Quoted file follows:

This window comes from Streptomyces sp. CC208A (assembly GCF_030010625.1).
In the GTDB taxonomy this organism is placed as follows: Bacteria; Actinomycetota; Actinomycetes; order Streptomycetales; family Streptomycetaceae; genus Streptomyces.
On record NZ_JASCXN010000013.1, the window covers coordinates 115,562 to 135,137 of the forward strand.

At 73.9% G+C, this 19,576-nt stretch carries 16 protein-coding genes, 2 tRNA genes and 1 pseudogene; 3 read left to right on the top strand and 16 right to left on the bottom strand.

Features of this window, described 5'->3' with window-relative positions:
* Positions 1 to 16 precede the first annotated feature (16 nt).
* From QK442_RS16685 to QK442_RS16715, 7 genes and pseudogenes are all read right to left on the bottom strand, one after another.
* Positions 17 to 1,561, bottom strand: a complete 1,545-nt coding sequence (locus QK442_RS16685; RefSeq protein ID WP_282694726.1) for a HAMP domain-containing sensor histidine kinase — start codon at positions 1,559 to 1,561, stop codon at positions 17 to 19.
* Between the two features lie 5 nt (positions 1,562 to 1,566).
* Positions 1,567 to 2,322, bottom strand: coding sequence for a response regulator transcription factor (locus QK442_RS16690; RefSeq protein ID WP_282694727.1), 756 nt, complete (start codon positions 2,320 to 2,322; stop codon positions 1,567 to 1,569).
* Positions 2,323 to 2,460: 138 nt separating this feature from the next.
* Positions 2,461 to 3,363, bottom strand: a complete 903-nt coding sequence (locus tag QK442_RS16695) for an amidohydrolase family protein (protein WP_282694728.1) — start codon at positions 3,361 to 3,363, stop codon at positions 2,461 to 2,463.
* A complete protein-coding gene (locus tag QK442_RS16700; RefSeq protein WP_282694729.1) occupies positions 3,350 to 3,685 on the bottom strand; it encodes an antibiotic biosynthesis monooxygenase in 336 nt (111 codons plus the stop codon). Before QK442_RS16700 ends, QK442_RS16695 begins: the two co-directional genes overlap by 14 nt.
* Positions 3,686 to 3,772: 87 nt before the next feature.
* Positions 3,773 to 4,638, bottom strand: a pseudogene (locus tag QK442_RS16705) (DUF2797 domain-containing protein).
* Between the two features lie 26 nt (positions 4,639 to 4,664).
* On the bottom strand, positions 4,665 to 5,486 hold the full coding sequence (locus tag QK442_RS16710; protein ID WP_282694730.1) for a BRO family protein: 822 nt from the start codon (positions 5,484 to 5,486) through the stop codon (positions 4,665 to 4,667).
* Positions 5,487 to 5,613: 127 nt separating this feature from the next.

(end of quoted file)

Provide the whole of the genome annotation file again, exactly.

This window comes from Streptomyces sp. CC208A (assembly GCF_030010625.1).
In the GTDB taxonomy this organism is placed as follows: Bacteria; Actinomycetota; Actinomycetes; order Streptomycetales; family Streptomycetaceae; genus Streptomyces.
On record NZ_JASCXN010000013.1, the window covers coordinates 115,562 to 135,137 of the forward strand.

At 73.9% G+C, this 19,576-nt stretch carries 16 protein-coding genes, 2 tRNA genes and 1 pseudogene; 3 read left to right on the top strand and 16 right to left on the bottom strand.

Features of this window, described 5'->3' with window-relative positions:
* Positions 1 to 16 precede the first annotated feature (16 nt).
* From QK442_RS16685 to QK442_RS16715, 7 genes and pseudogenes are all read right to left on the bottom strand, one after another.
* Positions 17 to 1,561, bottom strand: a complete 1,545-nt coding sequence (locus QK442_RS16685; RefSeq protein ID WP_282694726.1) for a HAMP domain-containing sensor histidine kinase — start codon at positions 1,559 to 1,561, stop codon at positions 17 to 19.
* Between the two features lie 5 nt (positions 1,562 to 1,566).
* Positions 1,567 to 2,322, bottom strand: coding sequence for a response regulator transcription factor (locus QK442_RS16690; RefSeq protein ID WP_282694727.1), 756 nt, complete (start codon positions 2,320 to 2,322; stop codon positions 1,567 to 1,569).
* Positions 2,323 to 2,460: 138 nt separating this feature from the next.
* Positions 2,461 to 3,363, bottom strand: a complete 903-nt coding sequence (locus tag QK442_RS16695) for an amidohydrolase family protein (protein WP_282694728.1) — start codon at positions 3,361 to 3,363, stop codon at positions 2,461 to 2,463.
* A complete protein-coding gene (locus tag QK442_RS16700; RefSeq protein WP_282694729.1) occupies positions 3,350 to 3,685 on the bottom strand; it encodes an antibiotic biosynthesis monooxygenase in 336 nt (111 codons plus the stop codon). Before QK442_RS16700 ends, QK442_RS16695 begins: the two co-directional genes overlap by 14 nt.
* Positions 3,686 to 3,772: 87 nt before the next feature.
* Positions 3,773 to 4,638, bottom strand: a pseudogene (locus tag QK442_RS16705) (DUF2797 domain-containing protein).
* Between the two features lie 26 nt (positions 4,639 to 4,664).
* On the bottom strand, positions 4,665 to 5,486 hold the full coding sequence (locus tag QK442_RS16710; protein ID WP_282694730.1) for a BRO family protein: 822 nt from the start codon (positions 5,484 to 5,486) through the stop codon (positions 4,665 to 4,667).
* Positions 5,487 to 5,613: 127 nt separating this feature from the next.